— Positive Data Reported in The Journal of Nuclear Medicine —
— Global Phase 2 Imaging Trial of Next Generation Molecule Underway —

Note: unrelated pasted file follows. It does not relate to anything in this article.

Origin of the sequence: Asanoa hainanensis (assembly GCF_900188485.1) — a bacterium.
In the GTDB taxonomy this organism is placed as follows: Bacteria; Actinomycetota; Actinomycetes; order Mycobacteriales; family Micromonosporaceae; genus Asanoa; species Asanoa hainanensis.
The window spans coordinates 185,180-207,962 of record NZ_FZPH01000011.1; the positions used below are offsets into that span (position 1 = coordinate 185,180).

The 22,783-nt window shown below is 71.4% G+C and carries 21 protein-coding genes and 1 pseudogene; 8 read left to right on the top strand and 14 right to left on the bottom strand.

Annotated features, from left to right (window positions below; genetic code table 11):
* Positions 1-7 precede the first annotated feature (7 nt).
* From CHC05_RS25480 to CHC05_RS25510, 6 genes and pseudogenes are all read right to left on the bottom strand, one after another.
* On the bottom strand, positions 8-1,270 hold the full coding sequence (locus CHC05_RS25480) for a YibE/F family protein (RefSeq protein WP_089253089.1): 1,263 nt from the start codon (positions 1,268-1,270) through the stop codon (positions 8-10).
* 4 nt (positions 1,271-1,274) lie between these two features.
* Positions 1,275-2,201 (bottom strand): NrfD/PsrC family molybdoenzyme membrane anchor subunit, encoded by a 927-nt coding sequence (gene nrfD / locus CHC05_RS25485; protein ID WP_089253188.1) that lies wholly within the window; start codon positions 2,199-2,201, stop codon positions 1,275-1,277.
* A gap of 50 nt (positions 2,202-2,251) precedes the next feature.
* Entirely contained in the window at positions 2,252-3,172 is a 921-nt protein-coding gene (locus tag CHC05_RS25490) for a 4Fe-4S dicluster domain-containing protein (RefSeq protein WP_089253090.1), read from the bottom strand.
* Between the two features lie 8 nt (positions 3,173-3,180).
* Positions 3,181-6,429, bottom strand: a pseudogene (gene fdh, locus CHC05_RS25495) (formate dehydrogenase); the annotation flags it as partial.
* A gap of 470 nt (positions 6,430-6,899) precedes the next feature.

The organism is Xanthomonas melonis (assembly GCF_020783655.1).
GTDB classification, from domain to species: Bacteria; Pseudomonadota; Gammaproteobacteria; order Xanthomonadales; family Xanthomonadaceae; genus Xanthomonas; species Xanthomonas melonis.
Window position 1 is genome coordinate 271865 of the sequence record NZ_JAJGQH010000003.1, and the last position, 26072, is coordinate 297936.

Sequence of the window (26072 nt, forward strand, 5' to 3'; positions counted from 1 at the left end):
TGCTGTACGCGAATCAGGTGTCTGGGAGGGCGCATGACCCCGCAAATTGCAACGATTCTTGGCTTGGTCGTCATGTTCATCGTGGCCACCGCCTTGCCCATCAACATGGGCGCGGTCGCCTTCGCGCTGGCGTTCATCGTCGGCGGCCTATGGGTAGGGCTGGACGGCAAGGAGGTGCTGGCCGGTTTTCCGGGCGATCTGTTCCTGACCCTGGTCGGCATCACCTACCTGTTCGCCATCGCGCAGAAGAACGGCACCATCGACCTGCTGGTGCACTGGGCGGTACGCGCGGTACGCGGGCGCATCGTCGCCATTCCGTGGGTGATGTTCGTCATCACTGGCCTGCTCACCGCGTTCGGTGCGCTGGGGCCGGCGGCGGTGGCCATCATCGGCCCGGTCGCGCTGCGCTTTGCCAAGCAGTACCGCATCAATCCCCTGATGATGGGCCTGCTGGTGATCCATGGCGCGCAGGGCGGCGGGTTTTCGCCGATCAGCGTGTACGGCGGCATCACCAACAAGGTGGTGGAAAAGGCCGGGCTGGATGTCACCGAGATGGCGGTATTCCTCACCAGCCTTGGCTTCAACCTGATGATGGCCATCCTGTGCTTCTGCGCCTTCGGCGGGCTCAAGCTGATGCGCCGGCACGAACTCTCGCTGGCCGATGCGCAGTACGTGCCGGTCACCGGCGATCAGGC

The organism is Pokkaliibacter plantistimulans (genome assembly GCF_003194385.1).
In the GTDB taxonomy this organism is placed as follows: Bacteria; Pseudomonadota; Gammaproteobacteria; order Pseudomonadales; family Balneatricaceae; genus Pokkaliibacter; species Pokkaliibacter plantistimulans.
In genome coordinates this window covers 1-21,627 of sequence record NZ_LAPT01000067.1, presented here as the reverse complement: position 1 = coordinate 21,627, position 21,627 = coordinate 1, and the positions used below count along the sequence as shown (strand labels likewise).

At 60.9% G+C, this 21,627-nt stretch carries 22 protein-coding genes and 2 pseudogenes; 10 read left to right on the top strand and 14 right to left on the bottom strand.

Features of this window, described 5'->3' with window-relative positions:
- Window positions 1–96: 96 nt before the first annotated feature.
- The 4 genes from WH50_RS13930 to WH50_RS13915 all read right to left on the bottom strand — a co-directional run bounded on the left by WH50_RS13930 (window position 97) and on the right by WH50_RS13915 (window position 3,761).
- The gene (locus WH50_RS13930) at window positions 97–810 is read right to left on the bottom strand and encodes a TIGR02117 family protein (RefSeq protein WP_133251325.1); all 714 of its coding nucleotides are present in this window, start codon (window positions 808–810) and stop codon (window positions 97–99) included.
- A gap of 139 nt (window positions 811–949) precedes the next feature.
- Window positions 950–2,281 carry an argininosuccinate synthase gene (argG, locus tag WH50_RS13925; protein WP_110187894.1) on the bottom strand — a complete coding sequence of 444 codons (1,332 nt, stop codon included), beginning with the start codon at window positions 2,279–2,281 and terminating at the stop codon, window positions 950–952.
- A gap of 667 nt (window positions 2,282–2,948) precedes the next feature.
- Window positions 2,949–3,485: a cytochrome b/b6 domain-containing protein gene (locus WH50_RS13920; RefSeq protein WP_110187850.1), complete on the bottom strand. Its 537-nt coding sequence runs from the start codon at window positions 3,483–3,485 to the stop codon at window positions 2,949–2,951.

TARRYTOWN, N.Y., March 5, 2013 (GLOBE NEWSWIRE) -- Progenics Pharmaceuticals, Inc. (Nasdaq:PGNX) reported positive clinical data from a study of two novel radiolabeled small molecules targeting prostate-specific membrane antigen (PSMA). The imaging agents — 123I-MIP-1072 and 123I-MIP-1095 — had a high sensitivity of lesion detection in bone, tissue and the prostate gland with minimal retention in non-target tissue. The research was published as the cover article in the March issue of The Journal of Nuclear Medicine."Existing imaging techniques are limited in their ability to diagnose and stage prostate cancer," said John J. Babich, Ph.D., senior author of the article "First-in-Man Evaluation of Two High-Affinity PSMA-Avid Small Molecules for Imaging Prostate Cancer." "The approach described in this paper has the potential to assess disease status more accurately. It could help clinicians select optimal treatments and lead to better patient outcomes." Separate phase 1 studies were conducted under an exploratory investigational new drug (IND) application to measure the potential effectiveness of the small molecules in diagnosing and staging prostate cancer. In the first study, seven patients with documented prostate cancer were administered doses of 123I-MIP-1072 and 123I-MIP-1095, two weeks apart. In the second study, six healthy volunteers received 123I-MIP-1072 only. Whole body planar imaging and single photon emission computed tomography (SPECT)/computed tomography (CT) were performed for each group, and pharmacokinetics, tissue distribution, excretion, safety and organ radiation dose were analyzed. Based on the data reported , Progenics is conductinga global, multi-center phase 2 trial investigating a next generation radiolabeled small molecule targeting PSMA, MIP-1404. Mark R. Baker, chief executive officer of Progenics, said, "We recently acquired all of the rights to the compounds described in this Journal of Nuclear Medicine paper , as well as to the phase 2 stage imaging agent MIP-1404, through Progenics' acquisition of Molecular Insight Pharmaceuticals. It is gratifying to see this expansion of our oncology pipeline demonstrating progress so soon." Robert J. Israel, M.D., Progenics' senior vice president of medical affairs and clinical research, said, "We believe that MIP-1404 has excellent potential as a diagnostic radiopharmaceutical. Results to date from the study compounds and MIP-1404 show PSMA as a robust target for prostate cancer molecular imaging, and that a radiolabeled small molecule, which binds PSMA with high affinity, has the potential to detect prostate cancer throughout the body. Cancer treatment guidelines call for imaging prostate cancer with conventional bone scans or MRI. A more accurate method of imaging prostate cancer could be of great value."